South Carolina lawyer Fred Thompson wants to carry on a $39 million class action suit against four non-Illinois businesses on behalf of investors in 38 states who bought bonds in Michigan, Indiana and Wisconsin.
And, he wants to pursue the claim in Madison County Circuit Court.
Thompson now stands a step away from class certification, as Circuit Judge Daniel Stack has taken under advisement a certification motion.
At a hearing in September, Thompson asked Stack to certify Lillard Hedden of Pekin, William Tennison of Arkansas and Al Kellerman of Arkansas as class representatives for 2,013 bond buyers.
Fifty-seven members of the proposed class, not quite three percent, live in Illinois.
Thompson blames Chicago businessman Reynold Banks for a "Ponzi scheme" that cheated the class, but he doesn't seek damages from Banks.
Instead, he seeks damages from banks – Wells Fargo in San Francisco and Fifth Third in Columbus, Ohio.
He alleges that the banks, bond counsel Gilmore and Bell of Kansas City, and accounting firm Blue and Company of Indianapolis conspired with Banks.
Thompson's clients admit they didn't read any documents, but in Thompson's view that makes their case stronger.
"If you had a sharp guy, he wouldn't buy this stuff," he told Stack at the hearing.
Thompson's firm, Motley Rice of Mount Pleasant, S.C., filed the suit in 2001.
Motley Rice alleged that Reynold Banks arranged financing for nursing homes by channeling municipal bonds through a Chicago nonprofit, Malachi Corporation.
Motley Rice didn't sue Banks, who had declared bankruptcy.
Motley Rice sued Arkansas broker Marion Bass Securities and 30 other defendants including Malachi board members and their lawyer, who died with the suit hanging over him.
The firm never pursued claims against Marion Bass or Malachi, and by the time Stack held his hearing the list of defendants had dwindled to four.
Thompson told Stack that the class representatives were "perfect" because "these guys are the people that were intentionally targeted by this scheme."
"They are unsophisticated," Thompson said. "They are mom and pop."
"Illinois is the center of this scheme and Illinois is the place where all of these people can be brought before the court."
He said an entity named Health Bank held the nursing home licenses and did not transfer them as they should have.
He said his clients are old and confused.
"They don't make the best witnesses for themselves," he said.
He said he wouldn't shrink from the Illinois Supreme Court decision, Avery v. State Farm, that sharply limited class actions.
"Avery was a remarkable over reaching of state law," he said.
2.8 percent from Illinois
Catherine Schroeder of Thompson Coburn, representing Wells Fargo, told Stack that 2.8 percent of the transactions occurred in Illinois.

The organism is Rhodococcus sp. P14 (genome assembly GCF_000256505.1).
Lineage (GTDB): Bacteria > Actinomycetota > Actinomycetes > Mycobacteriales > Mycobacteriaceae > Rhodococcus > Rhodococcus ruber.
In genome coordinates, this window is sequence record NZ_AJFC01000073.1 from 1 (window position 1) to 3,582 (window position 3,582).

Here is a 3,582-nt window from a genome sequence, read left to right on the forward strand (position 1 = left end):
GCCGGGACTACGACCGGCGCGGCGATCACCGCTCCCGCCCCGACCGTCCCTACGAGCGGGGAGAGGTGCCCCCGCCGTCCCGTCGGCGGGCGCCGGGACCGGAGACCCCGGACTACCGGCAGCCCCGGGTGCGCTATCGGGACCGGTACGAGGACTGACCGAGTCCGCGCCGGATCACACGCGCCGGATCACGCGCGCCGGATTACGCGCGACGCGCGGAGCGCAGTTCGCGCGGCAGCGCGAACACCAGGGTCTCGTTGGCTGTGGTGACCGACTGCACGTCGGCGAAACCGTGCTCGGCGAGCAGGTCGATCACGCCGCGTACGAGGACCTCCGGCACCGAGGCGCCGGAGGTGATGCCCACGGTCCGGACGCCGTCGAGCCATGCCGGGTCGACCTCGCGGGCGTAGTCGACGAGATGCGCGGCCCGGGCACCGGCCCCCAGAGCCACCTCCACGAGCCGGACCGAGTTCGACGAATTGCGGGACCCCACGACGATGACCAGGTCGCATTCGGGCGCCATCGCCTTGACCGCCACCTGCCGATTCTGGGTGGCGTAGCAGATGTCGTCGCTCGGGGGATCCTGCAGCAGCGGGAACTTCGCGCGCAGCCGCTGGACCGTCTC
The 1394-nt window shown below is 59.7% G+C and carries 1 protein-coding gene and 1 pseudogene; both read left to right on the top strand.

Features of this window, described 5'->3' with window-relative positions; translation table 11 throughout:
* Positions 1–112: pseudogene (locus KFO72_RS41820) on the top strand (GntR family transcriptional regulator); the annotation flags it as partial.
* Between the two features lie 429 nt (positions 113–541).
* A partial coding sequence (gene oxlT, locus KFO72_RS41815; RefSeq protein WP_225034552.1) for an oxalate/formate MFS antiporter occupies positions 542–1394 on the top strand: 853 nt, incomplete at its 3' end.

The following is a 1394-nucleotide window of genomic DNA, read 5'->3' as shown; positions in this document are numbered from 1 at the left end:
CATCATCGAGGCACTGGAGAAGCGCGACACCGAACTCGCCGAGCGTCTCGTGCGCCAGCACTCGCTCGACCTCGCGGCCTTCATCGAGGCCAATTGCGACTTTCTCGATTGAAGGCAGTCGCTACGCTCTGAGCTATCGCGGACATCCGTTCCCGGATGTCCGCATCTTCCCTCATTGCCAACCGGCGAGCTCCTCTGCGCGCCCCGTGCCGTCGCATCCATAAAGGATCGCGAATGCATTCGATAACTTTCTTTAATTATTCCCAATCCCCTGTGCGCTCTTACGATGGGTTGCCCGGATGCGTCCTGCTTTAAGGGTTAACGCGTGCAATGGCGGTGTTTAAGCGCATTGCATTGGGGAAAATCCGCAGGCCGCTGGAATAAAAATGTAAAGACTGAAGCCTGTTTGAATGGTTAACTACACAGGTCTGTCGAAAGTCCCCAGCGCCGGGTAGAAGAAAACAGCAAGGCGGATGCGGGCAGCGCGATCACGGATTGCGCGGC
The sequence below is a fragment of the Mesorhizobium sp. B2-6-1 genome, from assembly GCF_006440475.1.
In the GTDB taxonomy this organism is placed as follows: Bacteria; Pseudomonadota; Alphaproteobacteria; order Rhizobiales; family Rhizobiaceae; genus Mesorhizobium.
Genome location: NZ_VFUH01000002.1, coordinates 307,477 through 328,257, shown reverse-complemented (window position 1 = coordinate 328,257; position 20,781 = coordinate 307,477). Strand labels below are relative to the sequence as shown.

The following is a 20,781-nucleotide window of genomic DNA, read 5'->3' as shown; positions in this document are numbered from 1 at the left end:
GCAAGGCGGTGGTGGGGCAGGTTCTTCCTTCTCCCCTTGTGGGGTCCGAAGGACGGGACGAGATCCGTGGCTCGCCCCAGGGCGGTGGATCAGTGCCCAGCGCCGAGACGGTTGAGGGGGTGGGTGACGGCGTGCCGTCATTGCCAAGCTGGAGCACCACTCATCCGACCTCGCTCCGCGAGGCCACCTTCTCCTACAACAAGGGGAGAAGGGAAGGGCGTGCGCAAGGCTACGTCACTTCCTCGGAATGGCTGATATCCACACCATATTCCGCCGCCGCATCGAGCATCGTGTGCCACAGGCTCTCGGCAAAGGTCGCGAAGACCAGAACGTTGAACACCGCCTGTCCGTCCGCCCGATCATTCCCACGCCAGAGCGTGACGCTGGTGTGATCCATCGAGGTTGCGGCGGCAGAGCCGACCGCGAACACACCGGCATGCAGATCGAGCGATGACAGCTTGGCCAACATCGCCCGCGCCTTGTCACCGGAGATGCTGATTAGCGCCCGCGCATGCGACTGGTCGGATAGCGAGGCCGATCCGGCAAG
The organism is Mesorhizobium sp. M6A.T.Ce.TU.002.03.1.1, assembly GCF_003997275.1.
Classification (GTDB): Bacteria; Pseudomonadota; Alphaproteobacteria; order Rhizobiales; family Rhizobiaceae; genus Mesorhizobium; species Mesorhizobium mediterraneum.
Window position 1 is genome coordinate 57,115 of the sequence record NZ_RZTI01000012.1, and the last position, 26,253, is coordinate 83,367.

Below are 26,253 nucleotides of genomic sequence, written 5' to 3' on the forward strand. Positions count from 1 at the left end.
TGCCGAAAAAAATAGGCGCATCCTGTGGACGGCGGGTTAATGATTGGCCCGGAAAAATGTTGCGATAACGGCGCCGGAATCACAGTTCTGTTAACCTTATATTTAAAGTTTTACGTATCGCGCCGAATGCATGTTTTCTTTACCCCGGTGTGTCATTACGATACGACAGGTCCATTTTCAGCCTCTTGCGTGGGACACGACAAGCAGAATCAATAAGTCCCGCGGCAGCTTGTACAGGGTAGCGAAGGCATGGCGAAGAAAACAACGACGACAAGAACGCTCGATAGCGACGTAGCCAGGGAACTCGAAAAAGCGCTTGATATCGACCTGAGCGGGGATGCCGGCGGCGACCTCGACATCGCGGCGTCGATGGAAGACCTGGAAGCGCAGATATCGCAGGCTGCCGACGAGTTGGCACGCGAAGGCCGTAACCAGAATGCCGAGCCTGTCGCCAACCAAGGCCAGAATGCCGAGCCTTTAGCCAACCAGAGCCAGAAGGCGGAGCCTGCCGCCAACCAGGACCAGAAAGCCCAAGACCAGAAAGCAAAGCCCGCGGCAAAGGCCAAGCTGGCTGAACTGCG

"We do not believe that Illinois law can be applied across the board to all the transactions," she said.
She said there was no evidence Wells Fargo had anything to do with a Ponzi scheme.
"We were an indenture trustee with limited contractual duties," she said.
She said plaintiffs did fine at depositions. "They told the truth," she said.
Hedden made 12 purchases totaling $255,000 without seeing literature of any kind, she said, and he testified he never talked to Wells Fargo.
She said Kellerman made a single purchase from Carty and Company, and didn't know if he sued Carty and Company.
"These are unrated bonds, the risky bonds," she said. "They have a higher rate of interest because they were unrated."
Scott Kane of Squire, Sanders and Dempsey argued for Fifth Third that individual issues predominated over common questions.
"It is wholly inappropriate for class treatment particularly with respect to Fifth Third who only participated in one of these transactions, the very first one," he said.
For Blue and Company, Mark Bauman of Hinshaw and Culbertson argued that his client showed that Malachi was losing money hand over fist.
He said plaintiffs could pursue individual suits, noting that Tennison purchased bonds worth $365,000.
"These guys never relied on anything," Bauman said. "They made their own decisions based upon what a broker told them or what nobody told them."
For Gilmore and Bell, Michael Pitzer of Rabbitt, Pitzer and Snodgrass said, "The alleged schemers and defrauders and profiteers are gone, dismissed, bankrupt or otherwise not available for Fred's long arm reach."
Pitzer said, "He somehow claims that we had a duty to rate these bonds."
He said there was no evidence linking Gilmore and Bell with any fraud, adding that no plaintiff heard of Gilmore and Bell.
As of Nov. 19, Stack had not ruled on the motion for class certification.